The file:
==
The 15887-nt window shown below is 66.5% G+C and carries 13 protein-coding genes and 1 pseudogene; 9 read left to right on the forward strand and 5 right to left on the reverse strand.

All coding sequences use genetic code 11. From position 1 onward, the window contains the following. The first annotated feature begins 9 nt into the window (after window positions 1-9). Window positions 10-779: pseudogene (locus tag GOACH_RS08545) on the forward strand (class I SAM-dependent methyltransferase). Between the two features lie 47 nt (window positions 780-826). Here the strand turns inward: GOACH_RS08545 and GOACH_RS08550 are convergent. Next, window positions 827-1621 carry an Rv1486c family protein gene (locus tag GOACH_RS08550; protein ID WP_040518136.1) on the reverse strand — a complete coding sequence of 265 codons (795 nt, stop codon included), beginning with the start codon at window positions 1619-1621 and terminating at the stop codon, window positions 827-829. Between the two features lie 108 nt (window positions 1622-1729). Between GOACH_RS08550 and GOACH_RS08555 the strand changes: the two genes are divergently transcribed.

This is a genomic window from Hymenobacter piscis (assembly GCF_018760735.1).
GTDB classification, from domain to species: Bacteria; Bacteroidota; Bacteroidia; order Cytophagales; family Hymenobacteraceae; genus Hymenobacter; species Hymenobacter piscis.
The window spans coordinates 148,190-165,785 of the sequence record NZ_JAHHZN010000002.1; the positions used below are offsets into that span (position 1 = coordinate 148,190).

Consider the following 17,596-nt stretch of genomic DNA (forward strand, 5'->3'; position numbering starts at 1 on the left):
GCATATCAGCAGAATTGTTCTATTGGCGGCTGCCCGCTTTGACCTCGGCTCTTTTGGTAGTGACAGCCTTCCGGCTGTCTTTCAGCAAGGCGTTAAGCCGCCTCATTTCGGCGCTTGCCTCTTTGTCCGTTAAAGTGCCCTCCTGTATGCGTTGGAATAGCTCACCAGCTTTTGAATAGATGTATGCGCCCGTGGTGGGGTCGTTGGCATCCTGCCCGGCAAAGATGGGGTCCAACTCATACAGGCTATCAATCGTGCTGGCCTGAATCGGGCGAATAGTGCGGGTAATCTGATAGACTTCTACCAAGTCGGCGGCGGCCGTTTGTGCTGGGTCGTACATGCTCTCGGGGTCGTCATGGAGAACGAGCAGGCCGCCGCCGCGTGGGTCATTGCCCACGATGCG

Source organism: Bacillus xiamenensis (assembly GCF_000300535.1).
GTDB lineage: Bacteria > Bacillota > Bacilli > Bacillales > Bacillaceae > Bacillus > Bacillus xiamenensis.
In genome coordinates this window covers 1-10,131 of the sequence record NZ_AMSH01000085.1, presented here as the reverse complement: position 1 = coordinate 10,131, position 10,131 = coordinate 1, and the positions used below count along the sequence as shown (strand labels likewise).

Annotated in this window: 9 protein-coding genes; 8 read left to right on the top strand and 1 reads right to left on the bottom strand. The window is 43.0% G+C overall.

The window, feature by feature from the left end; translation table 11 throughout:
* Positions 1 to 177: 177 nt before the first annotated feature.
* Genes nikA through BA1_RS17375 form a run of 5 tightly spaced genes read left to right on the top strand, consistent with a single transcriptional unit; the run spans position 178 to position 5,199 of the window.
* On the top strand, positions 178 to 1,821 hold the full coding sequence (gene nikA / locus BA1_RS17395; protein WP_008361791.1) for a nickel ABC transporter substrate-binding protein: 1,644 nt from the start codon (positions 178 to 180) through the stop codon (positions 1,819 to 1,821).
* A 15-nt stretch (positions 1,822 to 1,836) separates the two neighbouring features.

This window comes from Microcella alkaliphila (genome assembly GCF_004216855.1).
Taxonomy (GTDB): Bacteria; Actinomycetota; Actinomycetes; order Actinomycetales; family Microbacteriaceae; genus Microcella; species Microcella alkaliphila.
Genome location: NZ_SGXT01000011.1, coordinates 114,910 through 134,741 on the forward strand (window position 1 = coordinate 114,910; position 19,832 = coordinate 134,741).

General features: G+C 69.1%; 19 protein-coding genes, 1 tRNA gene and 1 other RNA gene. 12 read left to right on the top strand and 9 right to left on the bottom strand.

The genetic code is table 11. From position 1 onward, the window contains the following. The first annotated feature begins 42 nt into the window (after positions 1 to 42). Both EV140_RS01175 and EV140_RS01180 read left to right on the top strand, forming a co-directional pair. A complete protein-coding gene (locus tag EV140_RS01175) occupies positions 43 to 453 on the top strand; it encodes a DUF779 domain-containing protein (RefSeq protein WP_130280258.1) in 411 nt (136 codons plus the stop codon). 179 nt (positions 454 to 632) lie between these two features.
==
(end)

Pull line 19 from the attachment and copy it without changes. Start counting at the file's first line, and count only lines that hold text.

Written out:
Genome location: NZ_SGXT01000011.1, coordinates 114,910 through 134,741 on the forward strand (window position 1 = coordinate 114,910; position 19,832 = coordinate 134,741).